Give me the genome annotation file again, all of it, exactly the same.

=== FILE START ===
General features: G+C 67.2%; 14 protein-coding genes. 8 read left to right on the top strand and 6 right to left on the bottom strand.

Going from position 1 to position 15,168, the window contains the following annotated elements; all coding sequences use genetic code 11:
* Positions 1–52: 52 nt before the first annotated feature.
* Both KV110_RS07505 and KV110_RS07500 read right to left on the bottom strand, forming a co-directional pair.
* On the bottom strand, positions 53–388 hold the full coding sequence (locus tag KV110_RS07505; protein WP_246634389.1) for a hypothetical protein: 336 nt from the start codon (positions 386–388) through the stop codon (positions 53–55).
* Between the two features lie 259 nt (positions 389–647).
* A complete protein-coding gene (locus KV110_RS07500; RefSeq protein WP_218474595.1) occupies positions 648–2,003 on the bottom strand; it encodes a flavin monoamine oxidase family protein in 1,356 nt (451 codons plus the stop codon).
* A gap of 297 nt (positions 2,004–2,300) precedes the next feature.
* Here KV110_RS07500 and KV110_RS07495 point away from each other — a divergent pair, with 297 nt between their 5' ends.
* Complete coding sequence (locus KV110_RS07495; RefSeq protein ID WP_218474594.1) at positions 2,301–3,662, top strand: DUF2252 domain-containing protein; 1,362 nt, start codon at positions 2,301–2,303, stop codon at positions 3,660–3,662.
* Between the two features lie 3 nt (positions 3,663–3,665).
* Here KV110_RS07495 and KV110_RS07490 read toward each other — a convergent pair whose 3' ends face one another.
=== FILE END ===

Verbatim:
General features: G+C 67.2%; 14 protein-coding genes. 8 read left to right on the top strand and 6 right to left on the bottom strand.

Going from position 1 to position 15,168, the window contains the following annotated elements; all coding sequences use genetic code 11:
* Positions 1–52: 52 nt before the first annotated feature.
* Both KV110_RS07505 and KV110_RS07500 read right to left on the bottom strand, forming a co-directional pair.
* On the bottom strand, positions 53–388 hold the full coding sequence (locus tag KV110_RS07505; protein WP_246634389.1) for a hypothetical protein: 336 nt from the start codon (positions 386–388) through the stop codon (positions 53–55).
* Between the two features lie 259 nt (positions 389–647).
* A complete protein-coding gene (locus KV110_RS07500; RefSeq protein WP_218474595.1) occupies positions 648–2,003 on the bottom strand; it encodes a flavin monoamine oxidase family protein in 1,356 nt (451 codons plus the stop codon).
* A gap of 297 nt (positions 2,004–2,300) precedes the next feature.
* Here KV110_RS07500 and KV110_RS07495 point away from each other — a divergent pair, with 297 nt between their 5' ends.
* Complete coding sequence (locus KV110_RS07495; RefSeq protein ID WP_218474594.1) at positions 2,301–3,662, top strand: DUF2252 domain-containing protein; 1,362 nt, start codon at positions 2,301–2,303, stop codon at positions 3,660–3,662.
* Between the two features lie 3 nt (positions 3,663–3,665).
* Here KV110_RS07495 and KV110_RS07490 read toward each other — a convergent pair whose 3' ends face one another.